Thursday, January 24, 2008

The Grants Go Marching One By One...

A recent publication for academics in my field includes a brief article bemoaning the state of research funding in the US. The recent failure of Congress to pass NIH's budget increase took center stage. I was affected by these problems, in a way; my advisor was part of a joint grant that spent several months in the limbo of "we want to fund it, but can't officially until we know how much money we'll have". This had immediate concerns about whether I would need to TA this semester (I didn't, as the old grant is good 'til end of summer), and potential long-term concerns about whether I would need to TA my way through my PhD. Despite this, I can't help but feel a slight bit of pretension in the article. How much funding are we really entitled to, anyway?

Sure, the article cited the NIH's ongoing battle to cure cancer, ward off Alzheimer's, develop treatment for Parkinson's. And some people are using NIH funds to do just that. But I'm not; more to the point, my advisor isn't, and her grant isn't. Our research is incredibly interesting to us, of course, but probably not to anyone else. There has been an article or two in local newspapers over the past decade, but it's never going to make national news, not even in a "weird science" or "offbeat human interest" column. Looking at the articles in one of the journals I just received, I see a lot of potentially interesting but hardly life-altering articles. The same publication included tips for journal editors on how to select articles for publication that would "advance the field", but no-one seems to be doing it.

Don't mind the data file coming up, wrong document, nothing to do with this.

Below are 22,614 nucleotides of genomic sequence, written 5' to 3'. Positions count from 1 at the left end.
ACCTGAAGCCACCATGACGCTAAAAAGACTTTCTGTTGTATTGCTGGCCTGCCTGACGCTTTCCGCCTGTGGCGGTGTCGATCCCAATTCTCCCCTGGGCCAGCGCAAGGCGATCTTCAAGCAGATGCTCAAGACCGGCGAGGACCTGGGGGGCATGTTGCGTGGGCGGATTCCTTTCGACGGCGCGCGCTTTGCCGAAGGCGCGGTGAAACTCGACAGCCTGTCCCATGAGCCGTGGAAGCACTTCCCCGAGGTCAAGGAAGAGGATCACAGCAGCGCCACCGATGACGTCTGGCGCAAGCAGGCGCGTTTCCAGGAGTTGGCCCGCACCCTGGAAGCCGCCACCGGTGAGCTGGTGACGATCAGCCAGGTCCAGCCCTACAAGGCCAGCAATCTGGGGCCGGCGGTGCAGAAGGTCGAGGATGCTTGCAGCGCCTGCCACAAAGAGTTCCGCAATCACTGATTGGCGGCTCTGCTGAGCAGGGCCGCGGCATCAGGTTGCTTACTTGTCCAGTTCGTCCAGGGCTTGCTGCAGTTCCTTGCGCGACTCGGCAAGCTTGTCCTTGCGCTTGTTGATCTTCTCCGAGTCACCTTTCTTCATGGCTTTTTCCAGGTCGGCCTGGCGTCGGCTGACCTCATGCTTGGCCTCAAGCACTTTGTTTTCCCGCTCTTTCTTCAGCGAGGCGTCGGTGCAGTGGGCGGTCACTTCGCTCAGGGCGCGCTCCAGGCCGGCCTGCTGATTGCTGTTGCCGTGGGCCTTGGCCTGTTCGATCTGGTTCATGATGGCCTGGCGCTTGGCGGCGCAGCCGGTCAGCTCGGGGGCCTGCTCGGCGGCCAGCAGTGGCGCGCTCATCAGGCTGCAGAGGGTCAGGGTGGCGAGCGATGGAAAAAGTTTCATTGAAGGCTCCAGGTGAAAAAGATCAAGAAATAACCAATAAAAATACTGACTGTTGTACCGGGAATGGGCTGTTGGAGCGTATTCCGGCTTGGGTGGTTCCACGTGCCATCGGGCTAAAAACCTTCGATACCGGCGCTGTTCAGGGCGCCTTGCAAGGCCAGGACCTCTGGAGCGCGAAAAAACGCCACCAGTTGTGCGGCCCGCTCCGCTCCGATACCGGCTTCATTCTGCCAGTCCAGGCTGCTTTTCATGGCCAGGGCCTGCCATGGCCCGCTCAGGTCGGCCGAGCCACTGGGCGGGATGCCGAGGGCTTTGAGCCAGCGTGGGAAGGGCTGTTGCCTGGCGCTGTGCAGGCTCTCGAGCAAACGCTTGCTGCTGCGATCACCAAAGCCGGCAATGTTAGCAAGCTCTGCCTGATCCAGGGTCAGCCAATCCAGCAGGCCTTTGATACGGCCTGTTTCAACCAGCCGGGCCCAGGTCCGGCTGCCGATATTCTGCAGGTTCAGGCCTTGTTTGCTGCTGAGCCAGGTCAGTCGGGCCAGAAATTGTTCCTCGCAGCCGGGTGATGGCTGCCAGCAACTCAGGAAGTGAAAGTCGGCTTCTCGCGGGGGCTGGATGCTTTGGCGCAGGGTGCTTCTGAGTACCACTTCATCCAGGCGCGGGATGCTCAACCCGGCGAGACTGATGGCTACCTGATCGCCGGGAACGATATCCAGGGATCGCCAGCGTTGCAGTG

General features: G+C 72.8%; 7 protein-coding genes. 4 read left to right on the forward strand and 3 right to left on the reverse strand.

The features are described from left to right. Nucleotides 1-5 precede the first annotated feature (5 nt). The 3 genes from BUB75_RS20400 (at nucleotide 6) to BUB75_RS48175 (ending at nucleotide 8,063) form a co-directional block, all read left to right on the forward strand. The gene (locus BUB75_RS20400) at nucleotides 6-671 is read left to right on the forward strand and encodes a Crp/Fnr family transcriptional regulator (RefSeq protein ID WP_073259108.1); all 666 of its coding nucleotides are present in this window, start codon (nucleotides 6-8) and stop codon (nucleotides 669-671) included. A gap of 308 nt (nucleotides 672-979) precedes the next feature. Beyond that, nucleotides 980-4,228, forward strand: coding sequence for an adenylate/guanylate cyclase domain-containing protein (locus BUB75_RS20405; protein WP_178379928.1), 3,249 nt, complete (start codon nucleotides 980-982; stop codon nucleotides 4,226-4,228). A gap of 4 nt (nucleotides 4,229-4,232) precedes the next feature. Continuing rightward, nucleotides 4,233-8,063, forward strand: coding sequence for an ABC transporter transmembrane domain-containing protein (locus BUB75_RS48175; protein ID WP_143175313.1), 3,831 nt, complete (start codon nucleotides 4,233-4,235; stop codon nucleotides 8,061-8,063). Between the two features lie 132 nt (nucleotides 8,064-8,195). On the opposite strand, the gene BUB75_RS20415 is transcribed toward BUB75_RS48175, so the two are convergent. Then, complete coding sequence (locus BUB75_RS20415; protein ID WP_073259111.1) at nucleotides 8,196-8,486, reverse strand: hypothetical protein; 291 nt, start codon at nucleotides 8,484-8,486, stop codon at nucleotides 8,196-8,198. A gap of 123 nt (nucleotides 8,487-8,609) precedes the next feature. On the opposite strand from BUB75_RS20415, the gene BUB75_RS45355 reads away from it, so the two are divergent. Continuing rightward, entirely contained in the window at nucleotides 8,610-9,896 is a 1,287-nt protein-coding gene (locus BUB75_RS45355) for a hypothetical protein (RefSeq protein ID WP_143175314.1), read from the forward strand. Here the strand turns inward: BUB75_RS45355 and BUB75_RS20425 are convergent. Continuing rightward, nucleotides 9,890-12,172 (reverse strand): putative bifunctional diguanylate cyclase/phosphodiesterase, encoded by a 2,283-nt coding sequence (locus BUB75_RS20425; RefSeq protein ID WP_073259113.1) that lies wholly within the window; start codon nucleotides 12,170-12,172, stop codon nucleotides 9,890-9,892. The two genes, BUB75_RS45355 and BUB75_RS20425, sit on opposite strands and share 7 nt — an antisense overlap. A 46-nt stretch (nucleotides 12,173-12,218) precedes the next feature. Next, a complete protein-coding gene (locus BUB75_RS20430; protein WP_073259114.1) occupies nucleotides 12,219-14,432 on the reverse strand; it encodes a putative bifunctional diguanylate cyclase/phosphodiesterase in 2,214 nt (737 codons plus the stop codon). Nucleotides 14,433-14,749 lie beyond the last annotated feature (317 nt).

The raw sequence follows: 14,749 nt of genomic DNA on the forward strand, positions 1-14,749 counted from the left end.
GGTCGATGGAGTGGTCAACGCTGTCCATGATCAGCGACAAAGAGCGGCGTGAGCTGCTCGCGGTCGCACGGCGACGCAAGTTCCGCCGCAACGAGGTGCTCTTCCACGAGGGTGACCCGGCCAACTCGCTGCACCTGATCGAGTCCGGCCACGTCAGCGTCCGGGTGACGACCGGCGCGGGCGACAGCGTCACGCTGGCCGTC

So, do we merit an extra so-many million dollars of funding? To be honest...not really.
I can accept billions of dollars being spent funding matters of purely academic interest only in the same way I can accept billions of dollars being spent making movies: it's necessary to keep everyone employed and keep the economy limping along.

Even within my own field, there are people doing research of practical importance that might change the way we live. There I can see the argument that shifting the budget to war and defense expenses is a tragedy, if not a crime. When it comes down to hearing the complaints of people who couldn't state the importance of their research beyond resolving a long-standing debate in the field, however, I'd rather see the money not spent at all.

This is why I probably won't go into research academia as a profession. I don't want to apply for grants, partly because I'm intimidated/lazy, but mostly because I don't have that semi-egotistical notion of deserving funding that is so necessary to convince anyone to give you funding. Deep down, I don't want to be so directly responsible for taking money away from research that might actually turn out something useful, or even such a non-event as trying to pay off the national debt.

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